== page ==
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History department, Civil War center, Byrd center receive CARES Act grants

ISSUED: 30 June 2020
MEDIA CONTACT: Valerie Owens

SHEPHERDSTOWN, WV — The West Virginia Humanities Council has awarded three Coronavirus Aid, Relief, and Economic Security (CARES) Act Emergency Relief Grants totaling $30,000 through the Shepherd University Foundation to the Department of History, George Tyler Moore Center for the Study of the Civil War, and Robert C. Byrd Center for Congressional History and Education. Each received about $10,000.

The Department of History will use its grant to collect and present oral histories documenting the impacts of the COVID-19 pandemic on residents of West Virginia, with a goal of generating 100 hours of interviews with transcriptions. Interviewees will include local teachers and students from grades K-12, community members and business owners, university students, faculty, and administrators, and local government officials.

Three public history student interns will be hired to collect the oral histories via Zoom. Dr. Keith Alexander and Dr. Julia Sandy, both associate professors of history, are the faculty supervisors who will train and supervise the students. With permission, audio and video from the interviews will be made available online. Interview transcripts will be housed by the Robert C. Byrd Center for Congressional History and Education, the Scarborough Library, and the Historic Shepherdstown Commission.

“Students in the historic preservation/public history concentration are required to complete a 400-hour internship in a public humanities field,” Alexander said. “These internships disappeared overnight, with internship providers forced to rescind offers due to the COVID-19 virus. This project represents a small but important chance to help meet the financial and professional needs of some of these students, as well as a unique opportunity to meet another critical need—to use the tools of oral history to capture a regions experience of the pandemic, an event of worldwide historic importance.”

The project will limit its focus to the three counties in West Virginias Eastern Panhandle and will capture the communitys memories and current impressions of this unprecedented crisis while they are still fresh, as well as document experiences as the region reopens.

The George Tyler Moore Center for the Study of the Civil War will use its grant for staffing to meet the demand for programming that has moved online due to COVID-19. The center created two student internships through the CARES award. Both students will help advance an ongoing research project on race and slavery in the lower Shenandoah Valley by engaging in primary source research through a series of newspapers from the region as well as the Ferry Hill Plantation journals.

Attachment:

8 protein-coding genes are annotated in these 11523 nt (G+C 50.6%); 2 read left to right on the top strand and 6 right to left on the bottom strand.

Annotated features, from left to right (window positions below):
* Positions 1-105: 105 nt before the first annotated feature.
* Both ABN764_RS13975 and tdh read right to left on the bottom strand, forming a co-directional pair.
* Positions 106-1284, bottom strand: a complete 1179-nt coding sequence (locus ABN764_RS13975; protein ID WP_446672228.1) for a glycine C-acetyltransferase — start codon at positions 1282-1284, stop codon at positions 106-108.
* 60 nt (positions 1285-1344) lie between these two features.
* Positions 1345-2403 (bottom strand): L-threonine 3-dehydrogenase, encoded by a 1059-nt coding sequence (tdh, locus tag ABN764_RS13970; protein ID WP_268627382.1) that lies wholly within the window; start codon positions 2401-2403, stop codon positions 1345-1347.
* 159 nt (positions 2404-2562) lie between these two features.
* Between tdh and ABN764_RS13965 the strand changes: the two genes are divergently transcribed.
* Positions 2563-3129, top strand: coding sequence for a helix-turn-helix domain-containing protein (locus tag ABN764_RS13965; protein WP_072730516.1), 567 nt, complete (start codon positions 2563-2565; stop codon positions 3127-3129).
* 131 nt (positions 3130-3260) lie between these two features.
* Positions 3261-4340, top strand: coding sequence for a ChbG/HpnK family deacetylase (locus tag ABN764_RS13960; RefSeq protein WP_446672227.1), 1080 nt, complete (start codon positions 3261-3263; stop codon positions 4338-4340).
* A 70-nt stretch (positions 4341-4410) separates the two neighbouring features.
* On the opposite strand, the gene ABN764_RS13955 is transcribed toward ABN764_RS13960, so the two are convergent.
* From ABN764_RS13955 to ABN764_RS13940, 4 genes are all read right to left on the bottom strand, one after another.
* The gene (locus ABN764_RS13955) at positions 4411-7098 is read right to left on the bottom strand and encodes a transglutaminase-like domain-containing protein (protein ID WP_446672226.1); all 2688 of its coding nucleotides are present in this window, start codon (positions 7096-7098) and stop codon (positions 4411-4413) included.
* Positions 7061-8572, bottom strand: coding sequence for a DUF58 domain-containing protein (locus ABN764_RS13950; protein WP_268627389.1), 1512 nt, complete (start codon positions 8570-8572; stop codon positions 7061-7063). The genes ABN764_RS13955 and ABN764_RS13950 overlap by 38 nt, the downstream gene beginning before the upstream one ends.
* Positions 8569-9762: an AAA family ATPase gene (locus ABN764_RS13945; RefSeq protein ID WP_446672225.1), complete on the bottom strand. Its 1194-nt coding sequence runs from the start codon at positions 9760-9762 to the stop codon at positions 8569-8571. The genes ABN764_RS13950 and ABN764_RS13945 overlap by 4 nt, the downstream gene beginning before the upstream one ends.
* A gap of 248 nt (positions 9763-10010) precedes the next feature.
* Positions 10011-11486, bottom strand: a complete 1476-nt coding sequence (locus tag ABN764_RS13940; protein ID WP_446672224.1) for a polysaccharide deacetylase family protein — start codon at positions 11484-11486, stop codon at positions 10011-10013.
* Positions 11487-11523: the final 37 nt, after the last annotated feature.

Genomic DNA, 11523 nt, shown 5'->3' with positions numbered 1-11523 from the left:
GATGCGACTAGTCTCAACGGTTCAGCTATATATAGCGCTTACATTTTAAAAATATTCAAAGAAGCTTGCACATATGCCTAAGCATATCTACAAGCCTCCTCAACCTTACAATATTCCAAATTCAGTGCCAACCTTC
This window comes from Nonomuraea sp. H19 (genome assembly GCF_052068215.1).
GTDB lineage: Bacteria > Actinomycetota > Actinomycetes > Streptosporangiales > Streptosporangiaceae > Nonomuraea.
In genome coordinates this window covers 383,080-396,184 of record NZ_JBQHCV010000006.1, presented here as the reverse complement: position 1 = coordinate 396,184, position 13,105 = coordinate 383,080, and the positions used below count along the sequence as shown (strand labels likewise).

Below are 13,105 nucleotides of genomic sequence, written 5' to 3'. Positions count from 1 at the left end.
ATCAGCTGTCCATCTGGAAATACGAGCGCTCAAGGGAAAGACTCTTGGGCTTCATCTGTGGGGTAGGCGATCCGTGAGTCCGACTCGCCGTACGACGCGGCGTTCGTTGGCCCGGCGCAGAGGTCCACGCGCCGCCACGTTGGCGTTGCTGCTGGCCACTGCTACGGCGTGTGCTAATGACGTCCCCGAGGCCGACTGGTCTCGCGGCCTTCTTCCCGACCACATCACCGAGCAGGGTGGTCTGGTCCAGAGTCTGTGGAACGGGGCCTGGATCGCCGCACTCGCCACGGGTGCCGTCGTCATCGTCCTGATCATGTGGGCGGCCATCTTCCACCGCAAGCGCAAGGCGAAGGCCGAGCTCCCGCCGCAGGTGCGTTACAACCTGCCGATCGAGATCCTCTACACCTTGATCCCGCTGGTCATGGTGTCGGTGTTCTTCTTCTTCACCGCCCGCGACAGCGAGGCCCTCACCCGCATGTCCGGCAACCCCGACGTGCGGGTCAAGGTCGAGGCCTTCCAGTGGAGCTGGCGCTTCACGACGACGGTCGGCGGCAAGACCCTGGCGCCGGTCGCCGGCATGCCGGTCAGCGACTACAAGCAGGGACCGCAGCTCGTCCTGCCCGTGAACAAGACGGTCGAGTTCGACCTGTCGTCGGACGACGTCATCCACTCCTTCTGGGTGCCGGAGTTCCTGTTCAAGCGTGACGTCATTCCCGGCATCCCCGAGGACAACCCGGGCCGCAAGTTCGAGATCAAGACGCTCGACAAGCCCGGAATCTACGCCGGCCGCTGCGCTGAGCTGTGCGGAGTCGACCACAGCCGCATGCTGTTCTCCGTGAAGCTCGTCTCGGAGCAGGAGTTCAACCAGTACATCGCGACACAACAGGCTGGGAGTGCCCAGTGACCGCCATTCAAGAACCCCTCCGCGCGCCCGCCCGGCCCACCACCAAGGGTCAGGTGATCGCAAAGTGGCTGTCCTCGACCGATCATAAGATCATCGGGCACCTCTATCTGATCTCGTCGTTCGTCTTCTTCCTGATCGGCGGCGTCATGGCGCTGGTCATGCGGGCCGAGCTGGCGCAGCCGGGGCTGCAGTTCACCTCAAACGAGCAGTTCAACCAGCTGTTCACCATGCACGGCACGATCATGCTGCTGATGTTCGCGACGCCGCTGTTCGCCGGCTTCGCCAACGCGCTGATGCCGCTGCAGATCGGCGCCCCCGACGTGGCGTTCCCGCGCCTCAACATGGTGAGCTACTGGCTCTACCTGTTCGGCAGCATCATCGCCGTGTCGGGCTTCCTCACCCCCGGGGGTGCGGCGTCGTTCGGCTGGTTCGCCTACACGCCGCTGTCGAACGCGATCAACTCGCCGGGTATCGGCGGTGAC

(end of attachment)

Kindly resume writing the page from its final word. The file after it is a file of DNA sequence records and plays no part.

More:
“We see an exciting opportunity to not only enhance our mission but also to create a meaningful dialogue with the public about race and slavery,” said Dr. James Broomall, center director. “Years of working with regional audiences have revealed that many remain misinformed about the Shenandoah Valley’s involvement in slavery, the plantation complex, and forced labor in industry. We seek to enhance public understanding through museum and traveling exhibitions as well as public programming.”

When COVID-19 forced cancellation of in-person events, the center created a series of online programming in the form of Facebook live moderated discussions and is expanding that programming to include livestream programs from nearby historic sites and battlefields. Part of the CARES grant is being used to purchase the equipment necessary to offer these programs.

“CARES funding will help the GTM Center transition into an exciting new role as an online hub for the history and culture of the Eastern Panhandle and the Greater Shenandoah Valley,” Broomall said. “We are developing some centralized, online means to more easily and quickly access both past programming as well as source materials.”

The Robert C. Byrd Center for Congressional History and Education is using its grant money to address operational needs and expenses related to the COVID-19 pandemic, including transitioning the center’s public programs to a digital format in the coming months.

“The Byrd Center is greatly appreciative of the West Virginia Humanities Council’s recognition and support,” said Dr. James Wyatt, Byrd Center director.

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